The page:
Reading “Our Man in Havana”

graham greene
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I never quite got round to reading Graham Greene’s novel Our Man in Havana until recently. It is a story about a vacuum cleaner salesman, Wormold, who lives in Havana, whose adolescent daughter spends his money with a skill that dumbfounds him. So when a mysterious Englishman offers him an extra income; he is tempted. In return for the boost to his finances all he has to do is file a few reports. Wormold, thus, ends up working for MI6. But when his fake reports start coming true, things suddenly get more complicated and Havana becomes a threatening place. Espionage, murder, torture, poisoning, embezzlement and nail-biting tension are the elements that bubble away in the cauldron of this classic of the spy genre. It is also a love story of sorts. However, you could be misled into thinking that the book is just another po-faced thriller engineered to keep readers on the edge of their seats. But it’s not. In actual fact, the book is a brilliant satire of that particular genre and parts of it are hilarious.

Faced with the practical difficulties of spying, when you are stuck in a retail outlet all day and haven’t a clue how to go about the task, Wormold starts sending fake reports to London about a secret installation that is being built in the mountains of Cuba. He invents agents, puts them on the payroll, and purloins the salaries of these fictitious employees to pay for his daughter’s excessive retail therapy. However, his reports prove so thorough and interesting, that a small team of helpers is sent from MI6 headquarters in London to work for Wormold in Havana and to set up a station there for him to aid in the work of spying on the enemy. Wormold then has the problem of how to keep his imaginary operatives from ever meeting anyone in the team. For, although none of the names he has given London, are actually agents, he does furnish names of actual people living in Havana, by taking them from the membership roster of an exclusive country club.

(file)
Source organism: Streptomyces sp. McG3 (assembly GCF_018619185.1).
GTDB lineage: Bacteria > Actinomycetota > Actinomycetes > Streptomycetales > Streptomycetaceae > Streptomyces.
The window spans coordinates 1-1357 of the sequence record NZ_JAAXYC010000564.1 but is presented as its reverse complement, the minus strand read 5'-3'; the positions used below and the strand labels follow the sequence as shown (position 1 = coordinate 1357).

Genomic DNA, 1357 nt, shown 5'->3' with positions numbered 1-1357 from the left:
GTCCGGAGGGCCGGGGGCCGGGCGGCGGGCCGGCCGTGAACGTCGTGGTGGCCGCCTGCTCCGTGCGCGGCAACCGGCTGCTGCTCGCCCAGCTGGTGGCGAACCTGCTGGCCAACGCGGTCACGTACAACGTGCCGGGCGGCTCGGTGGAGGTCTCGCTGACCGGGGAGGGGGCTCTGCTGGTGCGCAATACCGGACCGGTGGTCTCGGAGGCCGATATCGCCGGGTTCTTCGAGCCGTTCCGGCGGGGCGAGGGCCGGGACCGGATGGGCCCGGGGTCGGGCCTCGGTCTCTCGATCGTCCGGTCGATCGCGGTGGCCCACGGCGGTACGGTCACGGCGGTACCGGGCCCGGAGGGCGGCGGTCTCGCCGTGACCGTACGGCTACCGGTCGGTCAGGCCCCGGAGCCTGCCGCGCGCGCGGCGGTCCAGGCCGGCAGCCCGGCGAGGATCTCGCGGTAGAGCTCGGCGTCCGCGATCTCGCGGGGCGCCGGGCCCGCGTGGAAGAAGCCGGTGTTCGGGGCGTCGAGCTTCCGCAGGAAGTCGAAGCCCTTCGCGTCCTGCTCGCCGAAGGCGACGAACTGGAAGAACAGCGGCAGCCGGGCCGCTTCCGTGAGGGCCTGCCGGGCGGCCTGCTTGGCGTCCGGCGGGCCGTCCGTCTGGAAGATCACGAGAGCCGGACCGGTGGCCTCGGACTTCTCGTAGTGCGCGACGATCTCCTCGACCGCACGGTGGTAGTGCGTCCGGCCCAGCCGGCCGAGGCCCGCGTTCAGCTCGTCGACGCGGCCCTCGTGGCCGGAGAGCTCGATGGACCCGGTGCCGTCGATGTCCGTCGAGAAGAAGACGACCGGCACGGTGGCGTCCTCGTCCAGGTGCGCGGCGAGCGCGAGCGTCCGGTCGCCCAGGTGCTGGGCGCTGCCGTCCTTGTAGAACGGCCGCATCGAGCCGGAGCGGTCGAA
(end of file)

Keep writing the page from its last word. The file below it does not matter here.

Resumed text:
I won’t give any more of the plot away in case you want to read it yourself, except to say that there are some hilarious scenes, like the one in which he is invited to speak at an international conference of vacuum-cleaner manufacturers, where he spends most of the time trying to work out who is attempting to poison him and what the means of delivering the toxin are – is it in the crab, in the wine, or in the water he is given to drink?

Eventually, Wormold is dragged back to London by his handler to face the music, but the ending is just as unpredictable as the twisted plot has led us to expect.

Graham Greene’s novel is reminiscent of the biting, tongue-in-cheek satire of Evelyn Waugh, such as in his novels Rise and Fall, Vile Bodies, and the Sword of Honour trilogy. Greene made the comment, in one of his autobiographies, [In Havana,] ‘where every vice was permissible and every trade possible, lay the true background for my comedy.’ Graham Greene traveled extensively throughout the world, either as a reporter or on behalf of the British Foreign Office. And he used the countries he came to live in as the backdrop to his novels and short stories. For example, in 1935 he trekked across Liberia, and described the journey in Journey Without Maps. He visited Mexico in 1938 to report on the religious persecution there and as a result he wrote The Lawless Roads and, later, his famous novel The Power and the Glory. He undertook work for the Foreign Office and was stationed in Sierra Leone from 1941 to 1943. This later produced the novel, The Heart of the Matter, set in West Africa. He also spent time in Haiti and the result was the novel The Comedians.

In Our Man in Havana, Greene does a great job of making real for the reader not just the sweltering heat and the dusty roads, but also the inner workings of the ex-pat community there and its uneasy relationship with the local rule of law, and the contrast with the poorer native-born Cuban population.

Graham Greene is a strange mixture of vice and virtue. He was a devout Roman Catholic, drank like a fish, frequented brothels from time to time, went to confession infrequently, and even occasionally got a thrill out of going off on his own to play Russian roulette with a pistol. He maintained that his main demon was boredom (hence the need to spice things up a bit by running the risk of blowing his head off). This dual role as saint and sinner, manifests itself in his books. Incidentally, Greene categorized his books as either ‘novels’ or ‘entertainments,’ Our Man in Havana falling squarely into the second category.

But, like Waugh, Greene was a master at weaving a complex tale with apparent ease, striking the right balance between comedic and serious plotting and finishing a story with a satisfying question mark over what might happen next. Our Man in Havana, is one of his most characteristic stories that bears rereading and still stands as a classic when many other more modern novels fall by the wayside.